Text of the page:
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U of I boils down 6 years of repair plant data from two different farms.

June 1, 2010

2 Min Read

Heavy rainfall in parts of western, northwestern and southern Illinois means some farmers are considering the decision to replant thin soybean stands. 

Vince Davis, University of Illinois Extension soybean specialist, says these folks have three options. They can leave soybean stands alone, repair plant (no-till plant additional seeds into existing stands), or terminate the existing stand and replant an entire new stand of soybeans.

In order to determine which option is best, U of I conducted experiments for three years by Lyle Paul in DeKalb, and for three years by Mike Vose in Perry. This data was recently published in the 2010 Illinois Agronomy Handbook.

In the experiment, a no-till drill or 30-inch row planter was used to make initial soybean stands either low or high in density. The low stands were repair planted with the two different planting methods or tilled up and replanted with a narrow-row drill.

Averaged over six site years, the worst case scenario of low initial stands in 30-inch rows yielded 45 bushels per acre from 37,000 final plants per acre when no repair planting was performed. 

An additional 8 bushels per acre was achieved when low stands in 30-inch rows were repair planted with a no-till drill or 30-inch planter. In contrast, 54 bushels per acre was achieved when the initial stand was tilled up and an entirely new population was established with a narrow-row drill.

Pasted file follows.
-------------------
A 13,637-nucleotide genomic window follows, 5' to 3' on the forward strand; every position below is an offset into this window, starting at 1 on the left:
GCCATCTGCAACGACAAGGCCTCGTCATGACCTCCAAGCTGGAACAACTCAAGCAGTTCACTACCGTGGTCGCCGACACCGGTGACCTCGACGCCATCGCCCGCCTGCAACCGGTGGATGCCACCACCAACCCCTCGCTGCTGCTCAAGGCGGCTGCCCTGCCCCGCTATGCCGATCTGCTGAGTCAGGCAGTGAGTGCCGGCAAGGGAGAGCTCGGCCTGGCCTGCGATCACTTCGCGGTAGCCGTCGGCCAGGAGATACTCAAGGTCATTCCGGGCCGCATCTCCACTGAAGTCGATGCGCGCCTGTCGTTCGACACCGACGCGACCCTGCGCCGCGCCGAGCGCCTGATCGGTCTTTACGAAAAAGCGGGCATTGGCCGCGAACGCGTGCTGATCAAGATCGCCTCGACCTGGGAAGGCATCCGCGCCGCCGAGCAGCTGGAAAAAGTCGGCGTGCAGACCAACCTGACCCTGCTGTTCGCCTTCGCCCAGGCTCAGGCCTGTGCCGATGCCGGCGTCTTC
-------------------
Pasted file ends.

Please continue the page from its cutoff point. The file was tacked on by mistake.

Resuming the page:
The highest yield the experiment achieved was 58 bushels per acre in the drilled, high initial population treatment.

“Ultimately, if you have a soybean stand that’s less than 50,000 plants per acre, you will likely see a decrease in expected yield,” Davis notes. “The extent of the yield decrease will depend on how far the population is below 50,000 and the uniformity of the plants distributed.”

Davis encourages farmers who chose to leave soybean stands alone to pay attention to the necessity to control weeds with early post-emergence herbicide applications to prevent more yield from being lost to weed competition.

If farmers repair plant, they need to calculate enough extra seeds to replace initial plants that will be injured or killed during the second planting operation.

“If you choose to terminate the initial stand and start over, keep in mind you will likely have a yield penalty for planting later,” Davis adds. “And perhaps, more importantly, there is no guarantee you’ll be able to establish a better stand from the second planting.”

For more information on these results, read the May 27 edition of The Bulletin, at

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